The taking over the mantle of power in the house by the Republicans in the mid 1990s had given false signs that the sugar quota would finally cease to exist. A bill co-sponsored to end the program lost narrowly as the house voted to stay the sugar quota system. Immense lobbying took place in the house before the voting. This indicates how volatile the debate is and how it is influenced by politics and the fear of backlash from the sugar growing Districts.

            An analysis of the history and recent trends of the United States sugar quota reveals it has always been at the centre of American politics especially on its relations with the immediate neighbors such as Cuba and Mexico. The Clinton administration for example had to grapple with the sugar politics as the congress was being required to approve the North American Free Trade Agreement (NAFTA).

One specific aim of NAFTA was to remove the quotas and the tariffs that existed between the United States and other countries such as Mexico and Canada.  The removal of the stringent controls with Mexico could have the net result of opening up the United States market to the unlimited imports of sugar thus threatening the high sugar prices existing (Roberts, P., 1999).

Right from the early 1800, politics have dominated and completely dictated the implementation of the sugar quotas. Former congressmen have been enjoying lucrative contracts as lobbyists for the industry or for the foreign sugar producers wishing to be a part of the exclusive list. It is to be noted that the number of farmers set to profit in the United States sugar quotas fall way below fifty thousand, but due to the sensitivity of the matter and the amount of money involved, they have been able to influence the sugar importation policies in the excuse that it is in the bid to protect an infant industry. The sugar industry in the United States has become lucrative solely because of the subsidies it receives.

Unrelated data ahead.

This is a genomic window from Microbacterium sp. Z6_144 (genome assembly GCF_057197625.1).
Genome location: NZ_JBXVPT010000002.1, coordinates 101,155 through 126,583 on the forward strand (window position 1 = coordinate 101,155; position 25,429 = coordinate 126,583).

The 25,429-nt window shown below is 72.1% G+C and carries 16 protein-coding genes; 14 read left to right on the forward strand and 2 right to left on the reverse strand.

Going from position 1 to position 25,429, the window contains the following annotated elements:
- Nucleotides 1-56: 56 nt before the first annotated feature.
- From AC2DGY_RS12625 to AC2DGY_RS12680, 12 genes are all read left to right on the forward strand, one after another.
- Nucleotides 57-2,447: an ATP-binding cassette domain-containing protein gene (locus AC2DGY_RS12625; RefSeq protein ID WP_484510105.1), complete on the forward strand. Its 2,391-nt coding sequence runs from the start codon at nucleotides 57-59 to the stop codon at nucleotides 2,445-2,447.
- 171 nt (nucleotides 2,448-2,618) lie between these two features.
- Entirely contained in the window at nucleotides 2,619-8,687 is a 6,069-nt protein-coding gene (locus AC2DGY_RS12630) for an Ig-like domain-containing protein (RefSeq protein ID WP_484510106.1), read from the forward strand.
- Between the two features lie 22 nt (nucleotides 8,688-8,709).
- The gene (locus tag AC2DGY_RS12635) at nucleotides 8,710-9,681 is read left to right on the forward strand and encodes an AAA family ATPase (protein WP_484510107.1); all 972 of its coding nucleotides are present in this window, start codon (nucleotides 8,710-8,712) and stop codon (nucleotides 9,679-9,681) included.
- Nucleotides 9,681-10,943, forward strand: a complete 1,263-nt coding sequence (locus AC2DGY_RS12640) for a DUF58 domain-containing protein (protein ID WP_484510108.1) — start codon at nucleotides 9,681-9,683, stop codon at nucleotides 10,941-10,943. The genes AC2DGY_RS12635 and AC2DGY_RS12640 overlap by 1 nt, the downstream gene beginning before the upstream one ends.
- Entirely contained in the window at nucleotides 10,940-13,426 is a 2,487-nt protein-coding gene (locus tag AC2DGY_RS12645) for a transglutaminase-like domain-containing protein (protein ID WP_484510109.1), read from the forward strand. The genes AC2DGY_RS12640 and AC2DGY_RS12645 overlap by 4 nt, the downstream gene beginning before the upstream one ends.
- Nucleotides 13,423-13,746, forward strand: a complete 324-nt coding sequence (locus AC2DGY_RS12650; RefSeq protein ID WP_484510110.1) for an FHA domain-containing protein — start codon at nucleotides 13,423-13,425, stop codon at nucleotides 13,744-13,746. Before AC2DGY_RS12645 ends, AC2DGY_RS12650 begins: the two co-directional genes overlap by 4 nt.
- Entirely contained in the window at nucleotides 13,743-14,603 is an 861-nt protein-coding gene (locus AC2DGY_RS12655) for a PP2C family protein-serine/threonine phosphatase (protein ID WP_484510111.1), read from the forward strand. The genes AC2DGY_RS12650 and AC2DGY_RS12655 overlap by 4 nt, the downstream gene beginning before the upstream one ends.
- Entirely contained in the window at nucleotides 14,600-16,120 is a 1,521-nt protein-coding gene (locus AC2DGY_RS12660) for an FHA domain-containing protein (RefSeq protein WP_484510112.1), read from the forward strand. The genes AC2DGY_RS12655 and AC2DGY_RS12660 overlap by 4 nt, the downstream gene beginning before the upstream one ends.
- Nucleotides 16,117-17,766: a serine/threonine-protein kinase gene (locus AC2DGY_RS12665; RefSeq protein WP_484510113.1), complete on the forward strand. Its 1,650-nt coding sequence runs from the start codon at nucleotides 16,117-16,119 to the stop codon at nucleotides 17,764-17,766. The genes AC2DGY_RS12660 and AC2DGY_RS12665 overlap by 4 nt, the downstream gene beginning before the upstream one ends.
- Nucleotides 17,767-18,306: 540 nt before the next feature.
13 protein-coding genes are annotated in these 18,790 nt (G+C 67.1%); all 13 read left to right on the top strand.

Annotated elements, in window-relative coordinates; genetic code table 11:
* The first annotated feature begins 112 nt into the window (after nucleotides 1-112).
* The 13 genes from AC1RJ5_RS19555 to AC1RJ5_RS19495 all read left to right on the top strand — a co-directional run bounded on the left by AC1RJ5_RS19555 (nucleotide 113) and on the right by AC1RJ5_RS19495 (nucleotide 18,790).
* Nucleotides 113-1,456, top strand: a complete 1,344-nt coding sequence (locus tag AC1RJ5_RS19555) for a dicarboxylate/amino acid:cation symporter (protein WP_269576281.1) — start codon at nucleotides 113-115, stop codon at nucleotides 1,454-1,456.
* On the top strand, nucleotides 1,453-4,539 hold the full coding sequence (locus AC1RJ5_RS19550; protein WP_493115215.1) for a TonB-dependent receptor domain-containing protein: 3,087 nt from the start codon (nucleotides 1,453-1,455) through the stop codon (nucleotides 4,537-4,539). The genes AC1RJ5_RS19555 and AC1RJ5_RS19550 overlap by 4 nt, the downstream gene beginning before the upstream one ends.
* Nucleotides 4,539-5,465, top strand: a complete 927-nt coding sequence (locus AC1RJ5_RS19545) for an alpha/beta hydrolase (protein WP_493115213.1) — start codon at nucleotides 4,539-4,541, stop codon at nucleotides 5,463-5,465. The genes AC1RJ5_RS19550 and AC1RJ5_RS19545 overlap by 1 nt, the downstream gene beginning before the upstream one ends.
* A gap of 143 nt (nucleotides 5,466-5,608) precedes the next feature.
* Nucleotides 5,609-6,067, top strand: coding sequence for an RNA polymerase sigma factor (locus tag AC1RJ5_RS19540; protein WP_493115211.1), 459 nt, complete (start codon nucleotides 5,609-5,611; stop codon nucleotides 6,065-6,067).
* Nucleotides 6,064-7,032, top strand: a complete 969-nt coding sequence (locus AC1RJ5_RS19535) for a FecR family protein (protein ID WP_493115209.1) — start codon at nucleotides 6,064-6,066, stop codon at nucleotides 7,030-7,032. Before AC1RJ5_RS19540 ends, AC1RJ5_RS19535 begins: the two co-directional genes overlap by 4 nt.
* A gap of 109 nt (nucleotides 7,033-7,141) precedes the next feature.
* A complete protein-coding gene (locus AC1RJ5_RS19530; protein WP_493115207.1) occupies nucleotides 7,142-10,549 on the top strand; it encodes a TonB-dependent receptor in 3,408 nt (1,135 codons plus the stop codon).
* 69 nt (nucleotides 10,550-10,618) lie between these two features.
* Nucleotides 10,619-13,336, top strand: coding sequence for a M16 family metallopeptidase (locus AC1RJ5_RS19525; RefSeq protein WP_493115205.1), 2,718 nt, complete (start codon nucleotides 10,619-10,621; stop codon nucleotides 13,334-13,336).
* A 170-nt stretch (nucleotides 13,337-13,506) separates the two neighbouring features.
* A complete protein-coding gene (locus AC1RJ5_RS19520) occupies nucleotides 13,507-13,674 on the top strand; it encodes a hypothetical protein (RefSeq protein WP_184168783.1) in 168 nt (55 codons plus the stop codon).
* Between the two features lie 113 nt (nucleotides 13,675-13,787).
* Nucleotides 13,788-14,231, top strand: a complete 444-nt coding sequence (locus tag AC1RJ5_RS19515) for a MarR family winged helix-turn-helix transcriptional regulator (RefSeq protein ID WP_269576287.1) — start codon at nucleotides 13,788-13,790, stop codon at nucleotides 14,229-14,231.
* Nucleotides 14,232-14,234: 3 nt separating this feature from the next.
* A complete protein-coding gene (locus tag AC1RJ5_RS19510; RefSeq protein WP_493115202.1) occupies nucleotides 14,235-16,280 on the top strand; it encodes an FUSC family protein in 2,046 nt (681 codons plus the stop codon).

The taxes imposed on sugar extend far beyond the price and its cost. The protectionist and the loan program on sugar mean that the farmers are in a win-win situation. They have enough funds to cater for cost of growing and producing and are slated to sell at a high price. All this is a done in the wake of sharp criticm that has reigned in sugar politics especially from the affected neighbors. In the bid to respond to the criticism on the infringement of the free market and enterprise spirit, the Reagan administration for example formed the foreign aimed Program aimed at providing the affected countries with food.

The fears by the producers that imports will lead to reduced sugar prices and the loss of revenue and subsidies has led to the immense lobbying especially by the districts producing sugar, this has prompted favorable policies and bills in the congress.

References

Roberts, Paul. Nov. 1, 1999. The Sweet Hereafter: Our Craving for Sugar Starves the Everglades and Fattens the Politicians. Harpers.

James Bovard, April 1998. The Great Sugar Shaft. The Future of Freedom Foundation. Retrieved on 12th may 2008 from http://www.fff.org/freedom/0498d.asp